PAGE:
Although there are so many great movie vampires (just the Dracula movies alone could drive an entire blog post—or maybe even an entire book), I’ve narrowed down my list to five films that will always remain among my favorites.
The Lost Boys
The Lost Boys came out when I was twelve, and I was so taken with the movie I felt compelled to write a sequel to it. A fun mesh of horror, humor and sex appeal, the story was geared toward my generation—and it became an immediate pop culture icon. Sleep all day. Party all night. It’s fun to be a vampire…. What young girl my age wasn’t taken by David and crew’s expressive and carefree lifestyle? They made bad look good. Complete with a phenomenal supporting cast including Dianne Wiest and Edward Herrmann (and, of course, the heartthrobs of their generation, the Coreys) The Lost Boys had all the makings of a cult classic.
Near Dark, in my humble opinion, never received the respect it deserved. It was a b-movie with a b-cast, but it had a fantastic script and was executed masterfully. The few people I know who’ve actually seen it agree: It’s the perfect combination of gritty horror and existential philosophy. Lance Henriksen does a particularly fine job playing the role of the cold and creepy vampire “family” leader, Jesse Hooker. Why it was a box-office flop is beyond me.
Shadow of the Vampire
I’ve never seen a movie starring Willem Dafoe that I didn’t love, and Shadow of the Vampire, a fictionalized account of the making of the classic horror (and Dracula rip-off) Nosferatu is no exception. The concept is brilliant: The director, played exquisitely by John Malkovich, happens to find an actual vampire to play Count Drac… ahem… Count Orlok—convincing the rest of the cast that the man is a “method actor” who must stay in character (which includes only coming out at night, in full make-up, of course) during the entire shoot. Of course, the crew members start dropping like flies, but that doesn’t stop the dedicated director from completing his masterpiece. This movie is filmmaking at its finest, a must-see for all horror fans.
I had low expectations going in when I saw this movie—which bases its vampire-“lycan” feud on that which was introduced in the ’90s live-action role playing game Vampire: the Masquerade. It turned out to be quite the gem. The acting is excellent, the script solid, and the depictions of the two “clans” artfully displayed. The first sequel, Underworld: Evolution, is just as good, although I must say I lost interest with Rise of the Lycans.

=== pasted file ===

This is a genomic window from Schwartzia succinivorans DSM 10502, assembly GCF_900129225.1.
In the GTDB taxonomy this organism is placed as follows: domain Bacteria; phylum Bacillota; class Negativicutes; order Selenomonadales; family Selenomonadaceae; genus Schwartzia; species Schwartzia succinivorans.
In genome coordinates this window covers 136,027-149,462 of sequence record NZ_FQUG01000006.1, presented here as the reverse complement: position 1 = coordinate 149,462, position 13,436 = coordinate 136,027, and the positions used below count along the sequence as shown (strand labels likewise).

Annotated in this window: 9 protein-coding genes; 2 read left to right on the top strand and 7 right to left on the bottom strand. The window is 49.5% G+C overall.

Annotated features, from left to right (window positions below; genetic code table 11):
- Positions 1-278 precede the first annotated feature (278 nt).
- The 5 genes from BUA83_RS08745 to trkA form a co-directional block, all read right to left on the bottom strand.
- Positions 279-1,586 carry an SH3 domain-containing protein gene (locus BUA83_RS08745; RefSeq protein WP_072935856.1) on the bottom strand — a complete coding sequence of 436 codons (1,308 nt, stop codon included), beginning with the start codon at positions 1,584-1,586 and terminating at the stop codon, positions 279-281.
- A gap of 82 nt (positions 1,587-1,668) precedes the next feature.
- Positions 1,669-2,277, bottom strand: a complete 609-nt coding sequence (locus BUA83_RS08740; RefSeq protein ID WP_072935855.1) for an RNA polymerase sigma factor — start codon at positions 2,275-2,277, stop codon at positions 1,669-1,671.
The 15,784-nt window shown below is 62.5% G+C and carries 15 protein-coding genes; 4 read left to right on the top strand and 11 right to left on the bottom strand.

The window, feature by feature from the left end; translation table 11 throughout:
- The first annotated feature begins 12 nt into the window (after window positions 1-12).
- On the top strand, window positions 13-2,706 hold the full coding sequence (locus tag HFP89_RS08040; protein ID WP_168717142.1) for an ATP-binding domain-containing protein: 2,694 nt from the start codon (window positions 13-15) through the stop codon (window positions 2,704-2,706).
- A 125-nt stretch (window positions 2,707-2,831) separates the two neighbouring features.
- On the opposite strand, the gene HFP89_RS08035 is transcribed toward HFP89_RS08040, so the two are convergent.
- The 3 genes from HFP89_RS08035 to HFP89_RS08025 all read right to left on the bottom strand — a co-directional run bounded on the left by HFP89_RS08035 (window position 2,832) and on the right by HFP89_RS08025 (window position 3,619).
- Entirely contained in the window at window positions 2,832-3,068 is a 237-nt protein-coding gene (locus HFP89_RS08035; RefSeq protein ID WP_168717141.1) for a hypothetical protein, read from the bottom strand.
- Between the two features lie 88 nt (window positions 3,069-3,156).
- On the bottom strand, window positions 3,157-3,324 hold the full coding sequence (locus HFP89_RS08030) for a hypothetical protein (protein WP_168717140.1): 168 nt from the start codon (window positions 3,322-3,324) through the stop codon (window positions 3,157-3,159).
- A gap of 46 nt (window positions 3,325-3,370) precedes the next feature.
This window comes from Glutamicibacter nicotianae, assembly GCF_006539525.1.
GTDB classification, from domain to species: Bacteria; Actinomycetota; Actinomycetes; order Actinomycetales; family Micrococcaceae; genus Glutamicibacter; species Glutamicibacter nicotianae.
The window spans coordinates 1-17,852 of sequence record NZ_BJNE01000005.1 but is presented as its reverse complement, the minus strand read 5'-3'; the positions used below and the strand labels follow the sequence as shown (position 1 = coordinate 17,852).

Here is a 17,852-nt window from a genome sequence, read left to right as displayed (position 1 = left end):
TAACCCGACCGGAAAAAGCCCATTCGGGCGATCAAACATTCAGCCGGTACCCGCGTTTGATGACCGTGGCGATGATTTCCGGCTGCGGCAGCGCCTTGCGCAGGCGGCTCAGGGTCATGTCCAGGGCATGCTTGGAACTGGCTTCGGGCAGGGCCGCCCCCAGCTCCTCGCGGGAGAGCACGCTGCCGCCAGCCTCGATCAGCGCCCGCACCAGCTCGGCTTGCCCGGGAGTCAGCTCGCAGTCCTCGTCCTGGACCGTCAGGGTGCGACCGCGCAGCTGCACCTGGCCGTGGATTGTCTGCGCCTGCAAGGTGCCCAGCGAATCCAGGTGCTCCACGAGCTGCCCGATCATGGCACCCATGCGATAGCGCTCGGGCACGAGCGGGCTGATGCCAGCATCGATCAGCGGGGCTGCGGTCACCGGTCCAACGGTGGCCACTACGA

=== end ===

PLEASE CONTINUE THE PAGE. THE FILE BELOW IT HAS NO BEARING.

Juxtapose children with anything creepy, and the creep factor multiplies at least tenfold. In the case of Let The Right One In, this factor is doubled: A very old vampire trapped in a little girl’s body (with also, seemingly, a fitting mindset) pairs up with a little boy who is primed for grooming to be her next keeper—a job that entails being a serial killer, hunting and exsanguinating people on a regular basis to satisfy her hunger. The characters’ feelings of detachment from society allow us to feel sympathy for both, despite some of the gruesome acts performed on the vampire’s part (and how disposable she proves her current keeper—who’s obviously been with her for decades, ageing alongside her forever youthful self—is to her). The story is extremely dark, bittersweet, and as haunting as they get.
What’s your favorite Vampire movie and why? Leave a note in the comments for your chance to win an electronic copy of Jane the Hippie Vampire, Volume 1: Revival. Stop by tomorrow for an excerpt from Flower Power, which is available exclusively in Revival, and be sure to check out other participating blogs (the list on the right) for chances to win other great prizes.
About Flower Power: She’s broke and homeless. She’s a vegetarian. She’s undead.
Jane has had one hell of a time ever since she happened upon the wrong guy during the Summer of Love, but she's taken it all in stride. Wandering from town to town, she seeks out the needy and the broken in hopes of breaking the curse that's left her bloodthirsty and forever seventeen.
In this volume-exclusive episode, Jane teams up with an astral traveler in order to banish a dreamwalker from her past—and in the process, she must confront her greatest nightmare.